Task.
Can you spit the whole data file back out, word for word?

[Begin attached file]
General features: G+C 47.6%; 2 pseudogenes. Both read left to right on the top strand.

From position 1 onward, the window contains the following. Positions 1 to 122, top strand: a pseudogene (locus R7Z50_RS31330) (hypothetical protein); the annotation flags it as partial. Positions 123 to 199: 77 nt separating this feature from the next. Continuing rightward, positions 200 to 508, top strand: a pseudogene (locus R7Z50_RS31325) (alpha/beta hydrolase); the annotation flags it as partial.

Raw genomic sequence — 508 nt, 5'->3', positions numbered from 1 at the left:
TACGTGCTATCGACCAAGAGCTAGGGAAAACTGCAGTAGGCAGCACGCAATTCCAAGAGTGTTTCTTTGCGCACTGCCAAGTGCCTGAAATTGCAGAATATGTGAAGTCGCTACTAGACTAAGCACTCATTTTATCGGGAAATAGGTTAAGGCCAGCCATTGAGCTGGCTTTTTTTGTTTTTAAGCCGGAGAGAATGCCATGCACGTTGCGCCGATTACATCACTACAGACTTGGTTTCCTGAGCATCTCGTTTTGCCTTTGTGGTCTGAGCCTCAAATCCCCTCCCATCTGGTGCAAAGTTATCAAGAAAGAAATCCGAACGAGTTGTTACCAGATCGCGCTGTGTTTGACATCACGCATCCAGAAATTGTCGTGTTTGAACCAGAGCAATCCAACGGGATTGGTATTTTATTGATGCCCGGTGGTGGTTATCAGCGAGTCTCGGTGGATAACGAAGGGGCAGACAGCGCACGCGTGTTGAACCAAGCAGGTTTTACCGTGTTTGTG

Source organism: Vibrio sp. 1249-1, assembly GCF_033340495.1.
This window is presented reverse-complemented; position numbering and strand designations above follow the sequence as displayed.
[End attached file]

General features: G+C 47.6%; 2 pseudogenes. Both read left to right on the top strand.

From position 1 onward, the window contains the following. Positions 1 to 122, top strand: a pseudogene (locus R7Z50_RS31330) (hypothetical protein); the annotation flags it as partial. Positions 123 to 199: 77 nt separating this feature from the next. Continuing rightward, positions 200 to 508, top strand: a pseudogene (locus R7Z50_RS31325) (alpha/beta hydrolase); the annotation flags it as partial.

Raw genomic sequence — 508 nt, 5'->3', positions numbered from 1 at the left:
TACGTGCTATCGACCAAGAGCTAGGGAAAACTGCAGTAGGCAGCACGCAATTCCAAGAGTGTTTCTTTGCGCACTGCCAAGTGCCTGAAATTGCAGAATATGTGAAGTCGCTACTAGACTAAGCACTCATTTTATCGGGAAATAGGTTAAGGCCAGCCATTGAGCTGGCTTTTTTTGTTTTTAAGCCGGAGAGAATGCCATGCACGTTGCGCCGATTACATCACTACAGACTTGGTTTCCTGAGCATCTCGTTTTGCCTTTGTGGTCTGAGCCTCAAATCCCCTCCCATCTGGTGCAAAGTTATCAAGAAAGAAATCCGAACGAGTTGTTACCAGATCGCGCTGTGTTTGACATCACGCATCCAGAAATTGTCGTGTTTGAACCAGAGCAATCCAACGGGATTGGTATTTTATTGATGCCCGGTGGTGGTTATCAGCGAGTCTCGGTGGATAACGAAGGGGCAGACAGCGCACGCGTGTTGAACCAAGCAGGTTTTACCGTGTTTGTG

Source organism: Vibrio sp. 1249-1, assembly GCF_033340495.1.
This window is presented reverse-complemented; position numbering and strand designations above follow the sequence as displayed.